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The United States had 5.5 million job openings in January 2016, according to the United States Bureau of Labor Statistics. That means employers could not find the right people to hire. The Bureau of Labor Statistics (BLS) projects 2.3 million computer-related professionals and engineers will be needed by 2022 to meet the demand of the economy and to replace the retiring workforce. There will be a shortage of 50,000 truck drivers by the end of 2015 and Boeing projects more than 550,000 new commercial airline pilots will be needed over the next two decades, or about 28,000 per year. That places the skilled and talented labor force in the driver’s seat to ask for higher compensation, which bodes well for the lower and middle class.

Much of this employment gap can be attributed to jobs that require science, technical, and vocational skills to perform newly-created digital jobs. This skill gap is a reflection of disconnection between institutions of higher education and the employers that need to fill those openings, as discussed in Chapter Fourteen.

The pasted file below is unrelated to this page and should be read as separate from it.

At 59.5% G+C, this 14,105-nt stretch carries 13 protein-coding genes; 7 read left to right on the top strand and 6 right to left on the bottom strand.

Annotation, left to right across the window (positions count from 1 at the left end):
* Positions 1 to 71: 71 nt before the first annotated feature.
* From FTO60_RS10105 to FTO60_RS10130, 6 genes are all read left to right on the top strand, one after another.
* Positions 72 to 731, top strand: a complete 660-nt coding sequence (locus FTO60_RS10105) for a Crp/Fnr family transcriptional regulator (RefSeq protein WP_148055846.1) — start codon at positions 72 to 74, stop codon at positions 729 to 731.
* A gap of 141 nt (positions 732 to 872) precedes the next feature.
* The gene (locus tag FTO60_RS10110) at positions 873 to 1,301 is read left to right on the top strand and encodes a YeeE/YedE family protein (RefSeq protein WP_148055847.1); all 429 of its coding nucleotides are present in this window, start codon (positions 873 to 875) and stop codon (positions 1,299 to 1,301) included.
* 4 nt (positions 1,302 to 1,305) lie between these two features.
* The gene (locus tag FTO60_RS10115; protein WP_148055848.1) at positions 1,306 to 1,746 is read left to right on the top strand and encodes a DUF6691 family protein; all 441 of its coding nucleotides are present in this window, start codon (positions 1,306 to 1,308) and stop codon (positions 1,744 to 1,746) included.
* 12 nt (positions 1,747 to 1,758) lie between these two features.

Companies in Silicon Valley are clamoring for prospective employees by enticing them with perks. At Facebook, employees can pick anything from vending machines (snacks, drinks, computer accessories), are provided three meals a day five days a week, have an onsite barbershop, dry cleaners, and bikes, all at no cost. Not to be outdone, LinkedIn offered unlimited vacation and seventeen paid holidays to its employees starting in November 2015. The discretionary time off (DTO) model allows employees to work with their managers to plan vacation time with no limit to the number of days. In 2015, Amazon started offering twenty weeks of paid time-off for new moms while Netflix offered as much as one year paid leave for new parents. All of these perks are offered without government’s interference or mandates. This shows the power of competition for talents and what a growing economy can do for the middle class.

When middle-class Americans feel secure in their jobs, they can plan on buying new clothes for their kids, a computer, a car, etc. It will then results in demands for additional products, at which point businesses jump in and build the production capacity to sell those products. The net outcome is additional jobs and more economic stability for workers.